Silvar’s face flickered orange as tiny flames licked at his kindling. His eyes remained dark, though, the corners pulled tight by a frown that got eaten up at his cheekbones and never made it to his mouth. “For someone like her?”

Gar dropped the stone and let it settle next to another of similar size, enclosing the summoning circle around Silvar and the fire. “I have not had the fortune to know many Valelings.”

The sea-hag stretched her crooked back and relished the fluid rushing and popping between her bones. She had started down this path forty years earlier and each year hung off her body like the weights on a fishnet, dragging her down. She stood beneath the fjording and closed her eyes. The cool fresh air of the godsrealm flowed like a tributary through her, bringing new life and new hope with it.

“You know what I mean,” Silvar said and crouched next to Elivia. The girl clenched her jaw so hard the tendons on her neck stuck out like anchor ropes. Beads of sweat glistened on her forehead. Silvar placed a protective hand on the girl’s belly and looked at the sea-hag with more than reflected fire in his gaze. “Is it safe in her condition?”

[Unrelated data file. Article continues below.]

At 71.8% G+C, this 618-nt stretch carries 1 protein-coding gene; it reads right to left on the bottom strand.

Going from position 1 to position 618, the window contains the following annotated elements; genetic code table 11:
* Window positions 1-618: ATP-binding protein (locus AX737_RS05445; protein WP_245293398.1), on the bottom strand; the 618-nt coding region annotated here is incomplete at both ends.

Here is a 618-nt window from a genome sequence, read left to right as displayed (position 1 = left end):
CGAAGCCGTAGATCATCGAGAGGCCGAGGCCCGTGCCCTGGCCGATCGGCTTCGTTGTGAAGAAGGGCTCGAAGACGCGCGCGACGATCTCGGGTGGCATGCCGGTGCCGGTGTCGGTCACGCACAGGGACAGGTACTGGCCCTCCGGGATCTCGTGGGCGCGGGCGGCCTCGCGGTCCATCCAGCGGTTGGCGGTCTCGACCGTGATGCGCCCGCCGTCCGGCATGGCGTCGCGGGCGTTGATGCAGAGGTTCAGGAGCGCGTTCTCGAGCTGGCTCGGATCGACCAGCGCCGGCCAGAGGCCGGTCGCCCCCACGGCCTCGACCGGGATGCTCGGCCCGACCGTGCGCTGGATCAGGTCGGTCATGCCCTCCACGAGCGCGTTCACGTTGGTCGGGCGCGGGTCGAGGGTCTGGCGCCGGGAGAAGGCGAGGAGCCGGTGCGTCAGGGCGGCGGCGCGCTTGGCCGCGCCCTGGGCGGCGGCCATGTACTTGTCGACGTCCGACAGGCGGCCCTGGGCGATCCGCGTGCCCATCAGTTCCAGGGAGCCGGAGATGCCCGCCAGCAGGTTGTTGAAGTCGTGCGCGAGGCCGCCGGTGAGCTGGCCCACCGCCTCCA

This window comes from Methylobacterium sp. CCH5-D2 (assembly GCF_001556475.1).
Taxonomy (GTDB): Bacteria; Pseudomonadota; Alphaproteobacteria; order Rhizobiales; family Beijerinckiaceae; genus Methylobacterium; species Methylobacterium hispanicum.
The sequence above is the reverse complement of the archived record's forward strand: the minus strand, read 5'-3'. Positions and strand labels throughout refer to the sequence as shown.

“She is not safe here.”

“Is this what my love has condemned us to?” Silvar’s features hardened into golden stone in the firelight, carved by shadows. “What have we done?”

“We made a promise to the old gods.” Elivia panted through gritted teeth. The black pools of her eyes deepened the longer she stared at the fjording. “We joined the flesh of our worlds to make a bridge.”

“To the old gods.” Silvar pulled away from her with difficulty, struggling against the undertow of her growing power. He stared at the girl as if he no longer recognized her. Rising horror lined his young face. “And what of the High Queen? We will pay for this treachery.”

“Undoubtedly.” The sea-hag cackled. “Time to say your prayers. Just remember who it was that kept you alive on the water.”

Maja Gar tossed an herbal braid into the fire. The flames hissed and flickered green and blue before settling back into their warmer hues. But the smoke that issued from the pyre stayed blue. Its sweetness fell heavily over the clearing. Elivia closed her eyes and moaned.

A roost of birds took to the night skies in a black mist against the darkness. Something big and many-limbed crashed through the forest toward them. Elivia and Silvar glared at one another with the singular absorption of young lovers, oblivious to the encroaching army.

Elivia rode the waves that tore through her body, eyes closed and jaw clenched. “You weren’t concerned about which gods I served when I was spreading my legs for you.”

“You always planned to leave.” The icy breaker of realization crashed over Silvar. He blinked frantically, trying to clear his eyes. “You never loved me. I was just a means to an end.”